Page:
This is why I’m ultimately bearish on TSLA long-term: the automotive sector is historically extremely competitive, and Tesla will not be the only major player in the field for much longer.
Volkswagen in particular is already hot on Tesla’s heels.
VW last year became the No. 1 electric-vehicle maker in Europe, where sales of battery-powered cars surged thanks to stricter carbon dioxide limits. After the introduction of the ID.3 hatchback in 2020, the ID.4 crossover—the first global model based on VW’s electric platform—is starting to reach showrooms from Shanghai to Chicago. This year, VW plans to deliver 1 million plug-in hybrid and fully electric vehicles, and [CEO Herbert] Diess aims to surpass Tesla in EV sales no later than 2025. Some analysts predict it will happen much sooner.
Musk has long said that he welcomes EV competition and that Tesla’s mission was to accelerate the advent of sustainable energy. He got what he wanted.
Tesla’s main challenge is ramping up production to meet demand. But Volkswagen is already capable of mass-producing EVs:
Diess has won over investors by making the case that VW can exploit something Tesla doesn’t have much of yet: scale. With a dozen brands that fill every nook and cranny of the auto market—and sales last year of 9.3 million vehicles, compared with a half-million for Tesla—VW is uniquely positioned to pool resources and bear the cost of developing new technologies. By next year, VW will have 27 models based on its standardized platform. “Our transformation will be fast,” Diess said at his event, “bigger than anything the industry has seen in the past century.”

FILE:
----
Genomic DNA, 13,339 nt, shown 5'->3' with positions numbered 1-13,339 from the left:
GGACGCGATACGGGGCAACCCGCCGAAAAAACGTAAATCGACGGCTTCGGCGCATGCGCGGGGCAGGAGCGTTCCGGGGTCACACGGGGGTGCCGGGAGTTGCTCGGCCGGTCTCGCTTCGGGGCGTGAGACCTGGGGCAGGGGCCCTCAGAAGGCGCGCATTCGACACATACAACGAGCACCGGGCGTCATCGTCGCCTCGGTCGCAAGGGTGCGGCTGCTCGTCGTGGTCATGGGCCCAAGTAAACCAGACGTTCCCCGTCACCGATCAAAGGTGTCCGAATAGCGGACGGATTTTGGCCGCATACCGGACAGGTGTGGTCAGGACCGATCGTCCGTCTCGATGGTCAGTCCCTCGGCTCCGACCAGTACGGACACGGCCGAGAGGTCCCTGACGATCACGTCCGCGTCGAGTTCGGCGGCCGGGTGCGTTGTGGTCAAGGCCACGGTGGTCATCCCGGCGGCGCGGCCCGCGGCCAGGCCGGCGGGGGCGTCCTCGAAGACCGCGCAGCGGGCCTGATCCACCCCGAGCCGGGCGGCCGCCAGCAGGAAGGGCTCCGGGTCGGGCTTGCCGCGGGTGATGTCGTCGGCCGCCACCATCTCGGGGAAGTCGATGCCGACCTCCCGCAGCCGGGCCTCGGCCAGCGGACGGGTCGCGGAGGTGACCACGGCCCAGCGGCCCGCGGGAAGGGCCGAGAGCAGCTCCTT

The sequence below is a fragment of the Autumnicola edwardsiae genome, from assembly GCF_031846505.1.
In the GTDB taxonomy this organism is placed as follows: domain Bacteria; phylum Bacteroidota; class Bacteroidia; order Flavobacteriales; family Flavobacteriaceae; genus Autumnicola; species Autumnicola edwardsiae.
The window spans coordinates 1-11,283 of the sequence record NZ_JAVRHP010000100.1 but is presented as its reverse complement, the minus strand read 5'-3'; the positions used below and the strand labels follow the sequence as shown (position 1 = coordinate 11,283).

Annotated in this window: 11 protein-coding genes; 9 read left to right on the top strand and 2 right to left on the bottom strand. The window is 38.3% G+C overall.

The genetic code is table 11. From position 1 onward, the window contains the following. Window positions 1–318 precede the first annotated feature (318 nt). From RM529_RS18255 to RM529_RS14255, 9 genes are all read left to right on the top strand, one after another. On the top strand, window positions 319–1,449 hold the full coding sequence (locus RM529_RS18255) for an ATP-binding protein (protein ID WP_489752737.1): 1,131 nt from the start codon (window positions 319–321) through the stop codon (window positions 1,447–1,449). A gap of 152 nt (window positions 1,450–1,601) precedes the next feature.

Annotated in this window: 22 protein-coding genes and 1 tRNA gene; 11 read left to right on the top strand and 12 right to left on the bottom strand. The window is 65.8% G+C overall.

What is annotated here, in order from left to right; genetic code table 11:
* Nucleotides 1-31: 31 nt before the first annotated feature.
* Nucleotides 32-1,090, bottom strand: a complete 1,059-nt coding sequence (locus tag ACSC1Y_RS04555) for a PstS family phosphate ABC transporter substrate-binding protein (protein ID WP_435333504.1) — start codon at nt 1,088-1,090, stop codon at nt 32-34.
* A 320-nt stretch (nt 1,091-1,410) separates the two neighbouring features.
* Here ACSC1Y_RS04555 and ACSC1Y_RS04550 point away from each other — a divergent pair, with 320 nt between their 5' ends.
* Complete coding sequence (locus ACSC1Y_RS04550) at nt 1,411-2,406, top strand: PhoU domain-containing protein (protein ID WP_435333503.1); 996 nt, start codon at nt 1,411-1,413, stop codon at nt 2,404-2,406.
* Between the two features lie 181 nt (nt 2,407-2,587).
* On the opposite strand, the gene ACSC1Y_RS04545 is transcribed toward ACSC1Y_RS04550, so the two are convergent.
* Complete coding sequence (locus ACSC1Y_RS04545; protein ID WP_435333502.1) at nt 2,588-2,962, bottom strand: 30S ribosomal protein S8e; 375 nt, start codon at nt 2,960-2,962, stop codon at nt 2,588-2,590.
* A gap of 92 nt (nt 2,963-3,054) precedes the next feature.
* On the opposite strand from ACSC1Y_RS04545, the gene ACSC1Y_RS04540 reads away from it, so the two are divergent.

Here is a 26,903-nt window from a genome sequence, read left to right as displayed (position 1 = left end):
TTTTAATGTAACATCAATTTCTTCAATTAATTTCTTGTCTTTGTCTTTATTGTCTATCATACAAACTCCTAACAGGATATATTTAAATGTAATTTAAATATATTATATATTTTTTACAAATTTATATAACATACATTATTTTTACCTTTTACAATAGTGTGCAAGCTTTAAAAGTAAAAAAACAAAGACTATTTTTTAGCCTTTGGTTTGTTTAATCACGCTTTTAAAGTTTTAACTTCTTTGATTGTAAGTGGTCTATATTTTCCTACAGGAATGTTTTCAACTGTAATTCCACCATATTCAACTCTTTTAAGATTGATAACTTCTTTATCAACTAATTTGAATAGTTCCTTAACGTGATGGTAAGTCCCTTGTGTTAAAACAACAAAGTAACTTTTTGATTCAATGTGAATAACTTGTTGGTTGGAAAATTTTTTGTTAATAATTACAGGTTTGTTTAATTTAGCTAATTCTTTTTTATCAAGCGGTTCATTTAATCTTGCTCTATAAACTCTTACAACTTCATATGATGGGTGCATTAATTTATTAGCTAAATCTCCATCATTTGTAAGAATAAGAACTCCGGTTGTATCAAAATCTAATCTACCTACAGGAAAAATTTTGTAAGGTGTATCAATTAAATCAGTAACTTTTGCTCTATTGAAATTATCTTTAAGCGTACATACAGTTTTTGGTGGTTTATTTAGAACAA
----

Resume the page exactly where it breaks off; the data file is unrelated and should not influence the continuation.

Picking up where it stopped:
Even as the first models from the current platform start to roll out, VW is furiously developing a separate set of standard components for electric vehicles from Audi, Porsche, and its other upscale brands. That premium platform promises speedier charging times, greater range, and faster acceleration than the first-generation models. By the middle of the decade, VW says it will have a single scalable system to underpin all its battery-powered cars—no matter the brand or segment—as it aims to sell 26 million of them in the next 10 years. “They’ve got confidence that they can catch up with Tesla,” says Michael Dean, an analyst at Bloomberg Intelligence, who expects VW to take the global EV crown by 2023. “Their foray into electrification is serious.”
Volkswagen is just the beginning. Eventually, all the world’s major automakers will flood into the EV space as it becomes clear that electric is the future.
Tesla may have a head-start in the EV sector, but all the major automakers are the ones that have, in some cases, hundred-plus year head-starts over Tesla when it comes to producing automobiles in general.
Tesla has already been surpassed in Western Europe:
I just don’t see Tesla being able to maintain this level of dominance over the EV sector indefinitely. Even if they end up taking a smaller part of a much larger pie (instead of their current large part of a small pie), I just don’t think it justifies a $600bn+ valuation.